Resources and Strategies

The Evidence-Informed Chiropractor

 

What Should An M.D. Know About Chiropractors?

 

 

  • As a medical doctor, have you questioned what you really know about chiropractic training or the evidence supporting manipulation and other chiropractic approaches?
  • Are all chiropractors created equal?
  • How can you interview a chiropractor to identify someone you will trust and refer to?

The best-kept secret about chiropractors is their education. Chiropractic education consists of a minimum of a 4 year program. Because chiropractic colleges offer coursework during the summer months, chiropractic students can complete their education in three and a quarter to three and a half years.

  • The first 2 years are primarily devoted to the basic sciences. Course work is standardized by the Council on Chiropractic Education. As a result, the education is similar at all colleges. For example, subjects covered include histology, anatomy, embryology, physiology (separate courses for each system; e.g. GI/GU physiology), pathology (separate courses for each system; eg. cardiopulmonary pathology), microbiology, biochemistry, etc.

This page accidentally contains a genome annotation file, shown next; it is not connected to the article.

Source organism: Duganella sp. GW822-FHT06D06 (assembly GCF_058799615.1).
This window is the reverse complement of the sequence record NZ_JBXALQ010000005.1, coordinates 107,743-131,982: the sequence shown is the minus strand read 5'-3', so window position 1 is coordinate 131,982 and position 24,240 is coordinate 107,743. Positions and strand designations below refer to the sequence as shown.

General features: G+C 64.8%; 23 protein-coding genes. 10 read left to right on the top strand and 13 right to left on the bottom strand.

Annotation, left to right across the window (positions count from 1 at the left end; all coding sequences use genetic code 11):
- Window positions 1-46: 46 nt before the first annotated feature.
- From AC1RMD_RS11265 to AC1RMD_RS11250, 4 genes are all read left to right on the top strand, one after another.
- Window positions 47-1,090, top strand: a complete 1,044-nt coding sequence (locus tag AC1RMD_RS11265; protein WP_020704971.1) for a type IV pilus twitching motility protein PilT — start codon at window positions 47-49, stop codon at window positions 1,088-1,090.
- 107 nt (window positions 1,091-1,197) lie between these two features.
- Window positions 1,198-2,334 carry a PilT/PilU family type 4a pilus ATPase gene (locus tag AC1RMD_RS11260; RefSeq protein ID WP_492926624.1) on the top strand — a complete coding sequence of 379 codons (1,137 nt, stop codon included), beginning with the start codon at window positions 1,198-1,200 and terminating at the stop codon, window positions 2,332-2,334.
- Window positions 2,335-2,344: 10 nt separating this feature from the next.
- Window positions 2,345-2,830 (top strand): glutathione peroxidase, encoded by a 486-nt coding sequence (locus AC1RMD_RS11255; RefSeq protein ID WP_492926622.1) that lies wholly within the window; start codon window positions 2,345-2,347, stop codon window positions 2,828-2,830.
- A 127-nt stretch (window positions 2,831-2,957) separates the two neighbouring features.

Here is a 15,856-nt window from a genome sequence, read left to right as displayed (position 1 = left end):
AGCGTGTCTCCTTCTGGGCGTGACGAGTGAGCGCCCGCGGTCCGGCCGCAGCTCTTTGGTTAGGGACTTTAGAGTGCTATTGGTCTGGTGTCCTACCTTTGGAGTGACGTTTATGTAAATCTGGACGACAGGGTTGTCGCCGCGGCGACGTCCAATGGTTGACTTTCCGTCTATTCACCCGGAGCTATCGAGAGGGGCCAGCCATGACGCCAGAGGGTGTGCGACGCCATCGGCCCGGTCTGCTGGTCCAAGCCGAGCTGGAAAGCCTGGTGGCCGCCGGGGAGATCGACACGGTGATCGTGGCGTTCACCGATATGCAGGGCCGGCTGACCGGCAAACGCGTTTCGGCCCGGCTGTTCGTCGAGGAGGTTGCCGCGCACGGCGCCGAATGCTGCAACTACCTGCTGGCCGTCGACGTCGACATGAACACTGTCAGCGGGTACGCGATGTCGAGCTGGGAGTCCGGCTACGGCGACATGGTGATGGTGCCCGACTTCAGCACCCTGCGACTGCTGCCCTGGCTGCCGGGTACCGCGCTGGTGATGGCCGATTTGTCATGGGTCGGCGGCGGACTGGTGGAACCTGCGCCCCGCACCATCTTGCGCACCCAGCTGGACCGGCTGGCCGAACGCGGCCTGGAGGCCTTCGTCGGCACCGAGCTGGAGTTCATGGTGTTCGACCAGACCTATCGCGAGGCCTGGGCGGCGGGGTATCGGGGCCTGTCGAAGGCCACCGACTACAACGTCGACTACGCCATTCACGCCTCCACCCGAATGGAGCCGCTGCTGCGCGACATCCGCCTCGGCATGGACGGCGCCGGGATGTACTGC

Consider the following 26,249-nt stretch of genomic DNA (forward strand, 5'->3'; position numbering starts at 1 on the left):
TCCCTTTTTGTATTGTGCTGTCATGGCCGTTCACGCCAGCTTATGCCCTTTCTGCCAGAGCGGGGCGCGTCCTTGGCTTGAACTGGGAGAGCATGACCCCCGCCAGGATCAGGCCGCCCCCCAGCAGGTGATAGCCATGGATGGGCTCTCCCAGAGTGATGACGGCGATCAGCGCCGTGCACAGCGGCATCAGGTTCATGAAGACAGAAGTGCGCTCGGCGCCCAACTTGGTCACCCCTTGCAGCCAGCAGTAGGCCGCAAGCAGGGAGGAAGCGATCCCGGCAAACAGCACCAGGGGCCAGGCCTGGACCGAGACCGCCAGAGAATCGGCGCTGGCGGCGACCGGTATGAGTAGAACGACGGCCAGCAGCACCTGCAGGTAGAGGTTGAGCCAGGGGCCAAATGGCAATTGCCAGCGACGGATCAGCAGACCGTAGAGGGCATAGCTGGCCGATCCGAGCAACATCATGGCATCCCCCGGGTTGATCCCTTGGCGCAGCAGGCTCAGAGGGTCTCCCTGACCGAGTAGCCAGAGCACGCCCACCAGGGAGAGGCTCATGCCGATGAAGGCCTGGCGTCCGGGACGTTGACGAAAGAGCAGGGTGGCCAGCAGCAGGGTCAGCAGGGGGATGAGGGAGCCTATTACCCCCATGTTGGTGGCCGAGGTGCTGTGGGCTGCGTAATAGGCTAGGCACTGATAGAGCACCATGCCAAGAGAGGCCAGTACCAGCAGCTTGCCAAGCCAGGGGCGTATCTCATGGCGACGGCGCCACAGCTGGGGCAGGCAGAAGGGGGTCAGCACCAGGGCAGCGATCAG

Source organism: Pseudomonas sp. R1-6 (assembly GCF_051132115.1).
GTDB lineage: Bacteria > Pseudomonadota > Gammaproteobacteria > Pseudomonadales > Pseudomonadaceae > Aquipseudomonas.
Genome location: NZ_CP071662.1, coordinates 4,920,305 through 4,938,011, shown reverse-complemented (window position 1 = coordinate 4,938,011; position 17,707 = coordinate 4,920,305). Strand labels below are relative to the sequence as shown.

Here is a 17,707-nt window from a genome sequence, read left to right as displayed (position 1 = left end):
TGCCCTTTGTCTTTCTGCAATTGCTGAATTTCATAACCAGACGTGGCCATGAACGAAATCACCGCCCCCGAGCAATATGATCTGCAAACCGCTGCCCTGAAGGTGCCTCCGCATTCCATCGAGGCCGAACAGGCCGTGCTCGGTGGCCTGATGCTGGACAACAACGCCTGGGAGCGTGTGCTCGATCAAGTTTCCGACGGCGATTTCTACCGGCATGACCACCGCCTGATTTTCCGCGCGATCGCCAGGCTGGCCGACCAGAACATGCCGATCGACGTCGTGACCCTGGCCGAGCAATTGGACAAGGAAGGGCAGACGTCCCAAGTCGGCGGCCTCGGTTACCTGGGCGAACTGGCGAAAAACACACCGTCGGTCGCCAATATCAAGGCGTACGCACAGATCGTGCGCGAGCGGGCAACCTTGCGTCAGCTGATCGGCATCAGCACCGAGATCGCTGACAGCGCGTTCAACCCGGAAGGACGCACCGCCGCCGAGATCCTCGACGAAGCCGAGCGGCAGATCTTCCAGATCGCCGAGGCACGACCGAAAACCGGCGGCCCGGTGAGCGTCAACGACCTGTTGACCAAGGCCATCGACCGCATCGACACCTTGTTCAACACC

• Clinical sciences include evaluation and management courses based on region with a focus on the spine and extremities (e.g. Evaluation of the Cervical Spine, Management of the Lumbar Spine, Evaluation and Management of the Upper Extremity).
  • Diagnosis coursework is usually extensive and includes physical diagnosis, differential diagnosis, laboratory diagnosis, and radiographic interpretation including special imaging.
  • In a comparison with most medical schools, chiropractic colleges offer more coursework in anatomy, radiology, nutrition, rehabilitation, and of course, manipulation.
  • Although in-depth coursework on pharmacology and surgery is not part of chiropractic education, chiropractors do receive training regarding the mechanisms of many common classifications of drugs and certainly in the potential side-effects that may influence a patient's complaint(s) and influence case management.
  • The clinical training component of the chiropractic program is context-specific meaning that given most chiropractors practice in private office settings, chiropractic training attempts to simulate that environment with at least one full year of training in an on-site college clinic and outreach clinics that are set up throughout the local community. Many colleges offer an externship in field offices.

Choosing a chiropractor to refer to or associate with can be difficult given the variety among chiropractic approaches. For assistance in making that decision, review the recommendations for patients who are, in essence, making a similar decision.

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